“This review is something that prosecutors and defense lawyers alike should celebrate — an unprecedented and massive effort…to identify historical cases in which flawed forensic evidence…might have led to wrongful convictions,” added Michael R. Bromwich, Managing Principal of The Bromwich Group and Partner at Goodwin Procter LLP, who served as the Inspector General of DOJ from 1994-1999.

“This review is an important landmark in bringing together the law enforcement and defense communities in pursuit of the shared objective of ensuring that only the guilty are convicted and that only scientifically valid forensic science is used in our criminal justice system.”

The FBI and DOJ will notify the defendant, defense lawyer and prosecutor in each case. In addition, the FBI agrees to perform DNA testing where it is ordered by the court or requested by the prosecution.

NACDL President Steven D. Benjamin said: “We are especially pleased that where the flawed evidence was admitted in federal cases the government has agreed to waive the onerous procedural bars that prosecutors often use to bar reconsideration. This will be critical to giving wrongly convicted people a fair chance at a fair review. We call upon the states to follow that lead. Justice demands no less.”

Determining whether wrong forensic evidence was used in criminal cases is vital to maintaining the integrity of our criminal justice system and protecting the innocent defendant from undue punishment.

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Comments
  1. Wouldn’t that suggest that every cases Jeff Ashton prosecuted in Florida that dealt with (His expertise of “root banding”) will ALL be reviewed? His success may deminish as Orlando D.A.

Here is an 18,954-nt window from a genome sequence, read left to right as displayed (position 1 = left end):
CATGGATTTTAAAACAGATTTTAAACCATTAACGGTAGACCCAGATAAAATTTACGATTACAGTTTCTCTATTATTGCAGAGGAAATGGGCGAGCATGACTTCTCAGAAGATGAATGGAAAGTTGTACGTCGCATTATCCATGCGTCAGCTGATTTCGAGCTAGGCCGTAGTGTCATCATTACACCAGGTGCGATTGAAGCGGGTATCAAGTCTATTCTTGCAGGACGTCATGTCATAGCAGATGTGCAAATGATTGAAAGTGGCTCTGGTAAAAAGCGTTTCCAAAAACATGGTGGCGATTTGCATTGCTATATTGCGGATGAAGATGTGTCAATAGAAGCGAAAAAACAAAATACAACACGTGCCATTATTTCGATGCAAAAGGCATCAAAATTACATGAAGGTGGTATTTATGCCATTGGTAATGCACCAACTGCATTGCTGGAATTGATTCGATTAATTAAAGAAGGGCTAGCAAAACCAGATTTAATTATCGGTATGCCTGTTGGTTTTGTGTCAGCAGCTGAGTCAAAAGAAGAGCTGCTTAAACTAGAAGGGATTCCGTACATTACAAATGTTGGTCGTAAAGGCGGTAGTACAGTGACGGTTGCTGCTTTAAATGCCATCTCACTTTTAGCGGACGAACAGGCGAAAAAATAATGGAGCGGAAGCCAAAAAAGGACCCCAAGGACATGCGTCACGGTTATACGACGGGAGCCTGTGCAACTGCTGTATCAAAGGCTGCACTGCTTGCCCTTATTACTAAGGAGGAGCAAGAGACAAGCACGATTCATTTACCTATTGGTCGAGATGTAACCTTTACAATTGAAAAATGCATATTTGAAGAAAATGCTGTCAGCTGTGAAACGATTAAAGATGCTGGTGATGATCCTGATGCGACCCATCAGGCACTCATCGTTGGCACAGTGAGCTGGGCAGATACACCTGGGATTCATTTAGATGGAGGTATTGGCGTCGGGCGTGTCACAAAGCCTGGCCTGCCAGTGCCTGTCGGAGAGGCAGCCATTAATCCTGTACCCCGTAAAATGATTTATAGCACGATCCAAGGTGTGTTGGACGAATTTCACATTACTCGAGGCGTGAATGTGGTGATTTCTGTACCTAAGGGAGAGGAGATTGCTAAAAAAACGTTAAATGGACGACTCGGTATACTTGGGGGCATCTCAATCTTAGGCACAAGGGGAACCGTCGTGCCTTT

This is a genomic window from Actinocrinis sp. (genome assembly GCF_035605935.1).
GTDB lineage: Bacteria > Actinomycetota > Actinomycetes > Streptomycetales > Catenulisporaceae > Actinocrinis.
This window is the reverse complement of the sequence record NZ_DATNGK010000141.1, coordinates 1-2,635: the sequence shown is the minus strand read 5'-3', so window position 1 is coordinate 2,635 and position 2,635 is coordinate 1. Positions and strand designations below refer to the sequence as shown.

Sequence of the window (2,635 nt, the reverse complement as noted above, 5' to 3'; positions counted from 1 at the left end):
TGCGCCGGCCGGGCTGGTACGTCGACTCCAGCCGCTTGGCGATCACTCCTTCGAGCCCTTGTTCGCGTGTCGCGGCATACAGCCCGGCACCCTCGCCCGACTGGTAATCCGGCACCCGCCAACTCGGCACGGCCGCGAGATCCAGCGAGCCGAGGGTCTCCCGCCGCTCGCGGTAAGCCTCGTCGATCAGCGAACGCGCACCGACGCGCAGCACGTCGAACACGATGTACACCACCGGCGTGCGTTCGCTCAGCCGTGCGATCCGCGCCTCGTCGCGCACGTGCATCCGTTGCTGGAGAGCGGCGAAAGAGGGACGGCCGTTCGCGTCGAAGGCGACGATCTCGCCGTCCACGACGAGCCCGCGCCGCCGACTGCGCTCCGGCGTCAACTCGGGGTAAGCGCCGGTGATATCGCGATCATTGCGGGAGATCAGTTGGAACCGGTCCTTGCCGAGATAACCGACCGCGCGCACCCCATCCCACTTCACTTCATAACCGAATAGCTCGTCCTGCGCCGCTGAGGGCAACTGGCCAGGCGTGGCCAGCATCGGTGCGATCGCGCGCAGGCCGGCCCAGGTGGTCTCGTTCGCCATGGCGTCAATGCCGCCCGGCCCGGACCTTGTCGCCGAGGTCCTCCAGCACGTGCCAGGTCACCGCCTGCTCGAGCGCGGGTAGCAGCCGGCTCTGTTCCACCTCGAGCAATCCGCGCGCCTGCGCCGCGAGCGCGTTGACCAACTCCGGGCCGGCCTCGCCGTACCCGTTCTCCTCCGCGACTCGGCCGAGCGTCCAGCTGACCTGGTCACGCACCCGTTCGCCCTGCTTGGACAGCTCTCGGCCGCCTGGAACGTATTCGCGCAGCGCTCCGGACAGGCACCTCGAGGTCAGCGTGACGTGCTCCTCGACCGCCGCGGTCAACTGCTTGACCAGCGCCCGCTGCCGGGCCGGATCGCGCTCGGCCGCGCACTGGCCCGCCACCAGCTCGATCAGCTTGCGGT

and his long carreer rewinded…

    Like

    • The hair analysis that they are partnering for is only for hair comparisons used to “identify” suspects, it does not include the novel study of “root banding”. In this instance, they would have taken a sample hair from the scene and matched it to a known suspect. The matches are questionable and that is what they are focusing on. Many of the “forensics” introduced in the Casey Anthony case were never testified to in court before, so due to her acquittal it is unnecessary to challenge their admission until another judge decides this is precedent to enter them as evidence elsewhere. Let’s hope that doesn’t happen. It is pretty much consensus that those things are not science. Another good sign is that Florida has changed its standard from Frye to Daubert, which will minimize the entering of bad forensics. If Jeff Ashton did have a case with hair comparison and the FBI handled it then yes, they will be looked at. It wouldn’t be his first infraction anyway. He’s the consummate politican and the voters don’t seem to care because his mug is famous. His record will speak louder and he already has done some things that will have questionable effects.

      Like

  2. ONE Word….Fantastic.
    Thank you for sharing this information. God Bless!

    Like